-- Helping to send Spyware to loved ones

Dennis Faas's picture

Did you mail all your Christmas cards out yet? I've got a small collection starting on top of the mantel, but I'm surprised that I haven't received any (tangible) Holiday cards yet from Infopackets Readers!

Sending an e-greeting is nice to receive, but it's hard to differentiate the spam mails from the legit. Sometimes when I write a newsletter, I get up to 200 emails in a day! That can get kind of nutty after a while. And, that brings me to my next point.

MBMaser emailed me the other day and told me about a web site called which is allegedly responsible for incorporating some type of Spyware software into their greeting cards. Basically: if you use this web site to send a friend a greeting card, you're also sending your friend a nasty piece of software (Spyware) without them knowing about it, in all probability.

MBMaser writes:

" Thought you would like to be warned about this. The holidays are here again and as usual there are people out there on the Internet trying to take advantage of that fact. Don’t get caught up in this one. Have a great and safe holiday.

Those cute little electronic greeting cards you occasionally get from friends may be a real problem: one of those where there's a link that says, '[Some Name] has sent you a greeting card. Go here to get your greeting card'.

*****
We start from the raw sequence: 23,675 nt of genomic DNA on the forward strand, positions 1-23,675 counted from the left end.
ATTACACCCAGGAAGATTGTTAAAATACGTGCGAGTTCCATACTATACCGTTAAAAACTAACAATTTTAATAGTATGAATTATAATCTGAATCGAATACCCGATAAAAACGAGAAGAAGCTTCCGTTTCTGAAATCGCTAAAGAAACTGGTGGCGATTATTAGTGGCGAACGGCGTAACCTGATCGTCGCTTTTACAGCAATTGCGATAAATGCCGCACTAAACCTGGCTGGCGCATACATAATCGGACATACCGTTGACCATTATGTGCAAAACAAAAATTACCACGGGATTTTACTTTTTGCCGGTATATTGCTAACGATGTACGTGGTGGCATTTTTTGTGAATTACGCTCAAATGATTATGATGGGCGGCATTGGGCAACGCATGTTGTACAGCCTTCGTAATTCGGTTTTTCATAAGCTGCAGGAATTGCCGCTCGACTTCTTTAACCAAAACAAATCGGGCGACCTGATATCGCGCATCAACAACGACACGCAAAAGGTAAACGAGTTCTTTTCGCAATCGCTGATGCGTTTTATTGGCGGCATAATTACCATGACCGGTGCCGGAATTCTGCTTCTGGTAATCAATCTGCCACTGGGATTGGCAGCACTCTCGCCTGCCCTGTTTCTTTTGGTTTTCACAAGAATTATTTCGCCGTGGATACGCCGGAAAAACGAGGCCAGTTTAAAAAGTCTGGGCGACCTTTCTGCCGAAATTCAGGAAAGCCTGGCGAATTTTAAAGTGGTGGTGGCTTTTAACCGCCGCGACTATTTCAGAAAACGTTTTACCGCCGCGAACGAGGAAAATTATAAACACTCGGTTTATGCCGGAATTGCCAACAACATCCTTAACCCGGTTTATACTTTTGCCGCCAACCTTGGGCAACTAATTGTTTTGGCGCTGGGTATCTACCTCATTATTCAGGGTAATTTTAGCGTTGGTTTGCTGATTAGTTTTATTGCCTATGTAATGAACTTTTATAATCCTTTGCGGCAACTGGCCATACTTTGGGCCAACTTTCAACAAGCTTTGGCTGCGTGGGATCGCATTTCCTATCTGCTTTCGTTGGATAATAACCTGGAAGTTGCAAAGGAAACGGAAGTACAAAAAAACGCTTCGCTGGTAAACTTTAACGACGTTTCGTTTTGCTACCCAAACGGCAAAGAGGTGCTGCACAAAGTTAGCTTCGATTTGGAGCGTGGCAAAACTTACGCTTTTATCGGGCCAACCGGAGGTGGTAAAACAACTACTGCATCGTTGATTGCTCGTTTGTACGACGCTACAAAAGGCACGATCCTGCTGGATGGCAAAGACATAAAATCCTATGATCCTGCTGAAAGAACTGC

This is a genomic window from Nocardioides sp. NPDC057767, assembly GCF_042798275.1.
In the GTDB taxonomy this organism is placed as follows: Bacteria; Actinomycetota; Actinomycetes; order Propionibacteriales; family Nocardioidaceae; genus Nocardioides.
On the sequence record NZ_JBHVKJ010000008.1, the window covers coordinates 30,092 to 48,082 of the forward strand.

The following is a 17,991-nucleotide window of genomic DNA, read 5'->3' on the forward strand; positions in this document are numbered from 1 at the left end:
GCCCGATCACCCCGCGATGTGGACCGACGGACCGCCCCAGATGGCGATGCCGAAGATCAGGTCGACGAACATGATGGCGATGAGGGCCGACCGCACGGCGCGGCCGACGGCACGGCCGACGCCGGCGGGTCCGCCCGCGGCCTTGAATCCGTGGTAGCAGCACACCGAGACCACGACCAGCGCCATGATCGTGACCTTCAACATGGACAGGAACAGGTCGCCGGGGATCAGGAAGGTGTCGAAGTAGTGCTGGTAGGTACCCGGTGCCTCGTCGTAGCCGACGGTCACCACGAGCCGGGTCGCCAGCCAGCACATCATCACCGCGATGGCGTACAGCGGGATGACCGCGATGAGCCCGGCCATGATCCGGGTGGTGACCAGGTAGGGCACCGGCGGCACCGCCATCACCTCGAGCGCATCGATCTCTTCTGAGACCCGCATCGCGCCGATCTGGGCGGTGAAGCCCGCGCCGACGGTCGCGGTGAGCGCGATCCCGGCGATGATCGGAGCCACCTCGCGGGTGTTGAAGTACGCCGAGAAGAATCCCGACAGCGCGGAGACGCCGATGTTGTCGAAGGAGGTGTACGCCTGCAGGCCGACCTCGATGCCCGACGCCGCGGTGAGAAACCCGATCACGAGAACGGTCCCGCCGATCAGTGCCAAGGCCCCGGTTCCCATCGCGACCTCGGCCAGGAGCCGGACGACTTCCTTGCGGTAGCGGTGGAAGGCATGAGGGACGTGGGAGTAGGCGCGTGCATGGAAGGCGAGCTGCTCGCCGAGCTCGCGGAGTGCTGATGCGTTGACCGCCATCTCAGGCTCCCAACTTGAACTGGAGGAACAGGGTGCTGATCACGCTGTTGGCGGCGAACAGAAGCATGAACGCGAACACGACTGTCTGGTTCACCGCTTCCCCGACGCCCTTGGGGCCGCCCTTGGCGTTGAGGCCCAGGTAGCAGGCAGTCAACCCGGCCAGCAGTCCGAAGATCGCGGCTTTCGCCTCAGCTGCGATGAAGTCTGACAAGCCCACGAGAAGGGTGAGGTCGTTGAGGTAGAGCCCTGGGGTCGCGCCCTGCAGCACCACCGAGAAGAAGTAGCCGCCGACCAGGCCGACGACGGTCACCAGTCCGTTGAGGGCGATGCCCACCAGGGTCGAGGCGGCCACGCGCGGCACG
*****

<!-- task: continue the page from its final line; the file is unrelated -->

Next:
There's a new card company called ''. When you get a card notification from them and click on the link, it will take you to their site. You will be notified that you have to install an ActiveX control in order to view the card. When you begin to install, the first thing that pops up is what is known as a "EULA" (End User License Agreement).

It is very long and you will not read it. They're counting on that. When you scroll to the bottom of it and click "Accept," you have agreed to the terms of the EULA. Part of what you will have agreed to is to have [an alleged] monitoring/spyware software component installed on your computer which will periodically report a vast array of data back to the card company. The other part that you've agreed to is to have the software send mail to every single address in your address book.

Since there is no virus in the email, and since you've voluntarily agreed to install the ActiveX component, anti-virus programs will not catch this. DO NOT OPEN EMAIL ATTACHMENTS when you are not expecting them.

See:,,t269-s2124528,00.html "

I searched Google for

I did a search on Google which queried and spyware on the same line. It appears that there's lots of other sites that are talking about it.

Anyway, just be careful.

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